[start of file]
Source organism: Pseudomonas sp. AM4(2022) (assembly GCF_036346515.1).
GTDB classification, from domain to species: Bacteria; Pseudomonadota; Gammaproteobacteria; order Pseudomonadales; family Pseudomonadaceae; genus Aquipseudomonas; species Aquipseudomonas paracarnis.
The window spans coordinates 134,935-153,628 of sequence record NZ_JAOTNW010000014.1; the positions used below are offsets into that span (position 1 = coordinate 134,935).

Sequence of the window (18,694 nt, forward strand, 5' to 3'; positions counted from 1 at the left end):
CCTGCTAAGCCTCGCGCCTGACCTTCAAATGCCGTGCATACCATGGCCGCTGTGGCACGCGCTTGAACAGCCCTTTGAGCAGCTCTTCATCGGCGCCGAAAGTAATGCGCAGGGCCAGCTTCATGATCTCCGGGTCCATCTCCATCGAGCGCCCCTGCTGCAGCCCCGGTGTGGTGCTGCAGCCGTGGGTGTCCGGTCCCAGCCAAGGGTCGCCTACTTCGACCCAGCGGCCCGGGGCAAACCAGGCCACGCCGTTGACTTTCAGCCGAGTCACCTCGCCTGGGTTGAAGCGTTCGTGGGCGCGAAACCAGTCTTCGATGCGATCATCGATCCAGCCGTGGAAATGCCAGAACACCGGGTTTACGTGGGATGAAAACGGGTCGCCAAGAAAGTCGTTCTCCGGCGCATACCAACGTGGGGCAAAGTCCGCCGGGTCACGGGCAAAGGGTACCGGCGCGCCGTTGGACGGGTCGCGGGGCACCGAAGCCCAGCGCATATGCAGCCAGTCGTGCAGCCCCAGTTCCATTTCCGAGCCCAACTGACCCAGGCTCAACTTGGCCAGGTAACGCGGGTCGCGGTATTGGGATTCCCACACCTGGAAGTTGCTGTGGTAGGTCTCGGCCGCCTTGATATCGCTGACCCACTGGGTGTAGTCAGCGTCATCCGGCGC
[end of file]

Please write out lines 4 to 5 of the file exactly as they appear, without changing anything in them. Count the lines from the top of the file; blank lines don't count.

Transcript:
Sequence of the window (18,694 nt, forward strand, 5' to 3'; positions counted from 1 at the left end):
CCTGCTAAGCCTCGCGCCTGACCTTCAAATGCCGTGCATACCATGGCCGCTGTGGCACGCGCTTGAACAGCCCTTTGAGCAGCTCTTCATCGGCGCCGAAAGTAATGCGCAGGGCCAGCTTCATGATCTCCGGGTCCATCTCCATCGAGCGCCCCTGCTGCAGCCCCGGTGTGGTGCTGCAGCCGTGGGTGTCCGGTCCCAGCCAAGGGTCGCCTACTTCGACCCAGCGGCCCGGGGCAAACCAGGCCACGCCGTTGACTTTCAGCCGAGTCACCTCGCCTGGGTTGAAGCGTTCGTGGGCGCGAAACCAGTCTTCGATGCGATCATCGATCCAGCCGTGGAAATGCCAGAACACCGGGTTTACGTGGGATGAAAACGGGTCGCCAAGAAAGTCGTTCTCCGGCGCATACCAACGTGGGGCAAAGTCCGCCGGGTCACGGGCAAAGGGTACCGGCGCGCCGTTGGACGGGTCGCGGGGCACCGAAGCCCAGCGCATATGCAGCCAGTCGTGCAGCCCCAGTTCCATTTCCGAGCCCAACTGACCCAGGCTCAACTTGGCCAGGTAACGCGGGTCGCGGTATTGGGATTCCCACACCTGGAAGTTGCTGTGGTAGGTCTCGGCCGCCTTGATATCGCTGACCCACTGGGTGTAGTCAGCGTCATCCGGCGC